Naming Rights Extension Inked for Blue Cross Arena

November 28, 2013

The Rochester War Memorial, Home to American Hockey League’s Rochester Americans and National League Lacrosse’s Rochester Knighthawks,  will remain the Blue Cross Arena for at least 15 more years after an extension to their naming rights deal.

Rochester Mayor Thomas Richards this week asked City Council to extend an agreement with Excellus Health Plan (better known as Excellus Blue Cross/Blue Shield) for the continued naming rights of the arena through Oct. 31, 2028. Terms would remain unchanged from the original pact, authorized in June 1998. That includes the annual fee of $195,000.

That matter will come up for City Council consideration in mid-December.

In the meantime, city officials plan to tour the First Niagara Center early next month to see how operations are run there, said Carlos Carballada, the city’s neighborhood and business development commissioner.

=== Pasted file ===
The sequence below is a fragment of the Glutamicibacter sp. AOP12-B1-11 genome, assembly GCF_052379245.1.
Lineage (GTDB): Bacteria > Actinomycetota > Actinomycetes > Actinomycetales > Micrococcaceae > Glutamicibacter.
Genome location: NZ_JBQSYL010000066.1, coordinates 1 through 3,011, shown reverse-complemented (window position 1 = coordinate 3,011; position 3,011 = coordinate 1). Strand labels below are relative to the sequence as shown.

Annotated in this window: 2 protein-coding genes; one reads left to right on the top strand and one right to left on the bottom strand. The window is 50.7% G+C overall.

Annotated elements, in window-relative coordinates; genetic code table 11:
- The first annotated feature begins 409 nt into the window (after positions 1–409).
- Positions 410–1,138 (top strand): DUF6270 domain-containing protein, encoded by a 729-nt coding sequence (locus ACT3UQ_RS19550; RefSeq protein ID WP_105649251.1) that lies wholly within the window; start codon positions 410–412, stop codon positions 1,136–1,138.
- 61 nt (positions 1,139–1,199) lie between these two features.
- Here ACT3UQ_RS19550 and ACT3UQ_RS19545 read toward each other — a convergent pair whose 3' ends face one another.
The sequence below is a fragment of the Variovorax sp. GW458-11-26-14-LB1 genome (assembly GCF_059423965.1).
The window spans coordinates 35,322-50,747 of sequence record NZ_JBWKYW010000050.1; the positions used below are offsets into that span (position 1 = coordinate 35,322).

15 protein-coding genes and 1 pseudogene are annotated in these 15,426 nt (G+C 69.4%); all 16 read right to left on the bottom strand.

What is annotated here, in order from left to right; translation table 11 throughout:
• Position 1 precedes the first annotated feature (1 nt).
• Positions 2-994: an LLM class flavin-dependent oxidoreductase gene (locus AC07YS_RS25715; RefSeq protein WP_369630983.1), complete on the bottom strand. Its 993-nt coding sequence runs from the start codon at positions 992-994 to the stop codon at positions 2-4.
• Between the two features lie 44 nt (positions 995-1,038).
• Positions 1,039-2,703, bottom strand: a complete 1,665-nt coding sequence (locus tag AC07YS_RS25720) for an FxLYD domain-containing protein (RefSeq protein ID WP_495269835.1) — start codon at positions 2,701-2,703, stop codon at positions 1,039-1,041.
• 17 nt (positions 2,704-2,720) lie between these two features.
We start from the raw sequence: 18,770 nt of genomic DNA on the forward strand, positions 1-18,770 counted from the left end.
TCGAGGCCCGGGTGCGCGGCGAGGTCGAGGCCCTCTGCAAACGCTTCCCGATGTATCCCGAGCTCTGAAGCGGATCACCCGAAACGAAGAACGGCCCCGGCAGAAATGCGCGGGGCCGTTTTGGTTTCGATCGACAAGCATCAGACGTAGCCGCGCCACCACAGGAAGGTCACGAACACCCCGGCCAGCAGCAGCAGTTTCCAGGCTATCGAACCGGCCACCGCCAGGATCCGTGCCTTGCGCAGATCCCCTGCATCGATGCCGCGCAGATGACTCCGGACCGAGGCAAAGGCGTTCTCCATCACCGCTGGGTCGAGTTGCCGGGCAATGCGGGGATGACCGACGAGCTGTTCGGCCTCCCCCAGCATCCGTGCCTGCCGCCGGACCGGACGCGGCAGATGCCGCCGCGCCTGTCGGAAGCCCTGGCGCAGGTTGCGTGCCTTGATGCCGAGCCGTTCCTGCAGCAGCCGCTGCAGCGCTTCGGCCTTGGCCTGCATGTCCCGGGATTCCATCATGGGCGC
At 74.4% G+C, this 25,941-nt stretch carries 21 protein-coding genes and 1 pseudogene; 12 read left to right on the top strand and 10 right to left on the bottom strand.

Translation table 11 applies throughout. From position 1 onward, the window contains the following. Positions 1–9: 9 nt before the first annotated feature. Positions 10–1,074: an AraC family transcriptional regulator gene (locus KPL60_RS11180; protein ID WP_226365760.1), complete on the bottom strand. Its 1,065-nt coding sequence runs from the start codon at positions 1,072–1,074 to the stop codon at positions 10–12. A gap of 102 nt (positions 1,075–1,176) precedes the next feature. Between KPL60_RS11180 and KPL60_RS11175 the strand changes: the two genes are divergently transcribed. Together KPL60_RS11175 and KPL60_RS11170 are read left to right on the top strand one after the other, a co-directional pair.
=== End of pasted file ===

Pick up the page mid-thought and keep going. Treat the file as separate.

“Not that we are going to be able to duplicate that,” Carballada said of the hoopla surrounding a home Sabres game. “We want to see what they are doing, get some ideas.”

The Sabres own the Rochester Americans hockey team, which is the main tenant at the downtown arena.

With the agreement set to expire, the city informally surveyed the market for potential interest.

“We did not get much of anything, and we had talked to Blue Cross, and they were interested in renewing at the same cost and time as they did before,” Carballada said. “We just didn’t think the business climate was in a situation we were going to do much better than what we had.”

Excellus had the right of first refusal on its naming rights contract for the arena. The city already lost sponsorship of the scoreboard after Constellation Brands Inc. chose not to renew its annual $125,000 agreement that has stood for 12 years.

Asked whether the city thought the value of the arena naming rights had increased since 1998, Carballada said: “Our fear was just the opposite, after we did our evaluation. We ran the risk of course that we would have nobody interested. That would have been a real blow to the city.”